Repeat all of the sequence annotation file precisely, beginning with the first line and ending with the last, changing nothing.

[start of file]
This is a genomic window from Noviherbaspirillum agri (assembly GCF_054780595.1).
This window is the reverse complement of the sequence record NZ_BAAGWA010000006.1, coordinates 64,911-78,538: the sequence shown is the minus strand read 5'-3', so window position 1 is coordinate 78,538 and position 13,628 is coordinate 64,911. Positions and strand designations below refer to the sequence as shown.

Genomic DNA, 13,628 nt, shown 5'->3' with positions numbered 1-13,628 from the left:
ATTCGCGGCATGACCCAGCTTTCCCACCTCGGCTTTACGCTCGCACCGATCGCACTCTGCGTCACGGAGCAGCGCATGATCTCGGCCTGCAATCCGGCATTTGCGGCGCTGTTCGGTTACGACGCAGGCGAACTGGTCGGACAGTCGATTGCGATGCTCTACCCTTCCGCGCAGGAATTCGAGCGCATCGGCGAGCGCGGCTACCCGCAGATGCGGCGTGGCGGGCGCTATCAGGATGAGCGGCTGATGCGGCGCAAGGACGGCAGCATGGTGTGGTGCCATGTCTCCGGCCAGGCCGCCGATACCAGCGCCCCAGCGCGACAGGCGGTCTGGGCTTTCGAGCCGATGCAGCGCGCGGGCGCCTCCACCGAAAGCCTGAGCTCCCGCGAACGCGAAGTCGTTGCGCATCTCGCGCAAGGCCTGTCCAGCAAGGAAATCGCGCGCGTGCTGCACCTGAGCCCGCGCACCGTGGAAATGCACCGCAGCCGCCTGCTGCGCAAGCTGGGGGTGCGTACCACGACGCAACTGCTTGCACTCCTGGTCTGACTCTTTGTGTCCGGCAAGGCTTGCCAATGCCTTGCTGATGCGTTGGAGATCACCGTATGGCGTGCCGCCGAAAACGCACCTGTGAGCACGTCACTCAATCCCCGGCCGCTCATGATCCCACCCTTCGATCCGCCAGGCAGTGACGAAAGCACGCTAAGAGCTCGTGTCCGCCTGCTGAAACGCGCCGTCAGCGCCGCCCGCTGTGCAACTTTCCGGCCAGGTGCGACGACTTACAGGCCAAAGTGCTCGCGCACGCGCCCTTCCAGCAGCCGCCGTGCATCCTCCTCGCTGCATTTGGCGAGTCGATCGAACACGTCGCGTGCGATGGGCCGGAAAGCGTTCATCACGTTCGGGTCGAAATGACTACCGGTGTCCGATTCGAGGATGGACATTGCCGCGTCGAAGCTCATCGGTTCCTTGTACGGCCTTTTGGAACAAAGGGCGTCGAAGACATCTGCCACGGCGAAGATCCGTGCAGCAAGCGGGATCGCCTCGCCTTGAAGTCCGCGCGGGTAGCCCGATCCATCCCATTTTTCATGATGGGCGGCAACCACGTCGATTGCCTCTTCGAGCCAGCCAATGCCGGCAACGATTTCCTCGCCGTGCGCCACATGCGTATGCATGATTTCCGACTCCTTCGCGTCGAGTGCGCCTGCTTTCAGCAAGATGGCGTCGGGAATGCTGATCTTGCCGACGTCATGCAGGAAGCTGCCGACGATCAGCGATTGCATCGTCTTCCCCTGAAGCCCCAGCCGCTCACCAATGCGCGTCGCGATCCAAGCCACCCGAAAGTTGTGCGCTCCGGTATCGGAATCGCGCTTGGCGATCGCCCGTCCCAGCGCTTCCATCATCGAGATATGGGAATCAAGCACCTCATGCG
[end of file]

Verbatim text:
This is a genomic window from Noviherbaspirillum agri (assembly GCF_054780595.1).
This window is the reverse complement of the sequence record NZ_BAAGWA010000006.1, coordinates 64,911-78,538: the sequence shown is the minus strand read 5'-3', so window position 1 is coordinate 78,538 and position 13,628 is coordinate 64,911. Positions and strand designations below refer to the sequence as shown.

Genomic DNA, 13,628 nt, shown 5'->3' with positions numbered 1-13,628 from the left:
ATTCGCGGCATGACCCAGCTTTCCCACCTCGGCTTTACGCTCGCACCGATCGCACTCTGCGTCACGGAGCAGCGCATGATCTCGGCCTGCAATCCGGCATTTGCGGCGCTGTTCGGTTACGACGCAGGCGAACTGGTCGGACAGTCGATTGCGATGCTCTACCCTTCCGCGCAGGAATTCGAGCGCATCGGCGAGCGCGGCTACCCGCAGATGCGGCGTGGCGGGCGCTATCAGGATGAGCGGCTGATGCGGCGCAAGGACGGCAGCATGGTGTGGTGCCATGTCTCCGGCCAGGCCGCCGATACCAGCGCCCCAGCGCGACAGGCGGTCTGGGCTTTCGAGCCGATGCAGCGCGCGGGCGCCTCCACCGAAAGCCTGAGCTCCCGCGAACGCGAAGTCGTTGCGCATCTCGCGCAAGGCCTGTCCAGCAAGGAAATCGCGCGCGTGCTGCACCTGAGCCCGCGCACCGTGGAAATGCACCGCAGCCGCCTGCTGCGCAAGCTGGGGGTGCGTACCACGACGCAACTGCTTGCACTCCTGGTCTGACTCTTTGTGTCCGGCAAGGCTTGCCAATGCCTTGCTGATGCGTTGGAGATCACCGTATGGCGTGCCGCCGAAAACGCACCTGTGAGCACGTCACTCAATCCCCGGCCGCTCATGATCCCACCCTTCGATCCGCCAGGCAGTGACGAAAGCACGCTAAGAGCTCGTGTCCGCCTGCTGAAACGCGCCGTCAGCGCCGCCCGCTGTGCAACTTTCCGGCCAGGTGCGACGACTTACAGGCCAAAGTGCTCGCGCACGCGCCCTTCCAGCAGCCGCCGTGCATCCTCCTCGCTGCATTTGGCGAGTCGATCGAACACGTCGCGTGCGATGGGCCGGAAAGCGTTCATCACGTTCGGGTCGAAATGACTACCGGTGTCCGATTCGAGGATGGACATTGCCGCGTCGAAGCTCATCGGTTCCTTGTACGGCCTTTTGGAACAAAGGGCGTCGAAGACATCTGCCACGGCGAAGATCCGTGCAGCAAGCGGGATCGCCTCGCCTTGAAGTCCGCGCGGGTAGCCCGATCCATCCCATTTTTCATGATGGGCGGCAACCACGTCGATTGCCTCTTCGAGCCAGCCAATGCCGGCAACGATTTCCTCGCCGTGCGCCACATGCGTATGCATGATTTCCGACTCCTTCGCGTCGAGTGCGCCTGCTTTCAGCAAGATGGCGTCGGGAATGCTGATCTTGCCGACGTCATGCAGGAAGCTGCCGACGATCAGCGATTGCATCGTCTTCCCCTGAAGCCCCAGCCGCTCACCAATGCGCGTCGCGATCCAAGCCACCCGAAAGTTGTGCGCTCCGGTATCGGAATCGCGCTTGGCGATCGCCCGTCCCAGCGCTTCCATCATCGAGATATGGGAATCAAGCACCTCATGCG